Pakistan marked its Youm-e-Takbeer by inaugurating a 1,100MWe nuclear power plant in Karachi, its Foreign Office said Friday.
The nation celebrates May 28 as Youm-e-Takbeer in recognition of the 1998 Chagai-I and Chagai-II nuclear tests. They made Pakistan the seventh country in the world to possess nuclear weapons, and the first in the Muslim world.
The day is celebrated as Youm-e-Takbeer across the country every year with great enthusiasm.
Spokesperson Pakistan Armed Forces, Major General Babar Iftikhar said that 23 years ago on this day, Pakistan restored the balance of power in the region by successfully establishing credible minimum nuclear deterrence.
In his message on Twitter, DG-ISPR said, Armed Forces and the nation pays tribute to all those involved in making this dream come true.
23 years ago on this day, Pakistan restored balance of power in the region by successfully establishing credible minimum nuclear deterrence. AFs and the nation pays tribute to all those involved in making this dream come true. #YoumeTakbeer
— DG ISPR (@OfficialDGISPR) May 28, 2021
It marks the country’s success to make its way to the global nuclear club and it is also celebrated as National Science Day to highlight Pakistan’s achievements in the field of science. Pakistan became the seventh nation to possess nuclear weapons and the first in the Muslim world.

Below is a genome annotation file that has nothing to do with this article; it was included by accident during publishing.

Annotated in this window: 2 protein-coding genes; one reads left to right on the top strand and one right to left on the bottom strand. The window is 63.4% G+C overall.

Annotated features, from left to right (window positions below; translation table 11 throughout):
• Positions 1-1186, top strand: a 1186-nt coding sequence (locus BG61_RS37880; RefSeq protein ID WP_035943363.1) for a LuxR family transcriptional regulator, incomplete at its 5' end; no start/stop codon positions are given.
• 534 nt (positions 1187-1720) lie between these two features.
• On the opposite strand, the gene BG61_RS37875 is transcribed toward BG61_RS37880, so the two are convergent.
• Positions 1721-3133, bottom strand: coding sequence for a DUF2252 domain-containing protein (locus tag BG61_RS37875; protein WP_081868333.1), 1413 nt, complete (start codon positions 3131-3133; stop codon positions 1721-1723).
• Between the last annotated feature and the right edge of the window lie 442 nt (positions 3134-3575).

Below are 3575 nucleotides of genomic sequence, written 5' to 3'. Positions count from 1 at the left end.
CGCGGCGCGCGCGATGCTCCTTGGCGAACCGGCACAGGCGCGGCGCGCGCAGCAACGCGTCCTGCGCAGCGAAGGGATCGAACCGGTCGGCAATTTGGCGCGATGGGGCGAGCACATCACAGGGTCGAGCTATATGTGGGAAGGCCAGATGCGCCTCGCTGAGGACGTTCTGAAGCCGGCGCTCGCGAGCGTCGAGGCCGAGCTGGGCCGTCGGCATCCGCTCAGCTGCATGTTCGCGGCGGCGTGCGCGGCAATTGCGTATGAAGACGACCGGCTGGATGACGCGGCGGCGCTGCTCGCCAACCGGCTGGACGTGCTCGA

On this day in 1998, Pakistan conducted five successful nuclear tests in the north-western Chaghi district of Balochistan in reply to continued aggressive posturing by its neighbour, India.
Later, Nawaz Sharif who was prime minister of the country at that time and ordered a response to Indian tests despite international pressure including one that came from US President Bill Clinton.
The Youm-e-Takbeer signifies that Pakistan did not want nuclear proliferation and it has achieved nuclear capability in response to the direct aggression and fulminations from Indian. Pakistan was compelled to develop a nuclear weapon program under the nuclear scientist Dr Abdul Qadeer Khan following the debacle of East Pakistan in 1971 and India’s first nuclear tests in 1974, code-named Pokhran-I.
Despite getting nuclear capability, Pakistan has always advocated for a South Asia free of nuclear weapons while showing its steadfast commitment to non-proliferation and global peace.
Pakistan’s scientific achievements continue to keep India at bay, promoting peace and stability. Today is the moment we should recall the efforts and sacrifices made to make Pakistan a great country.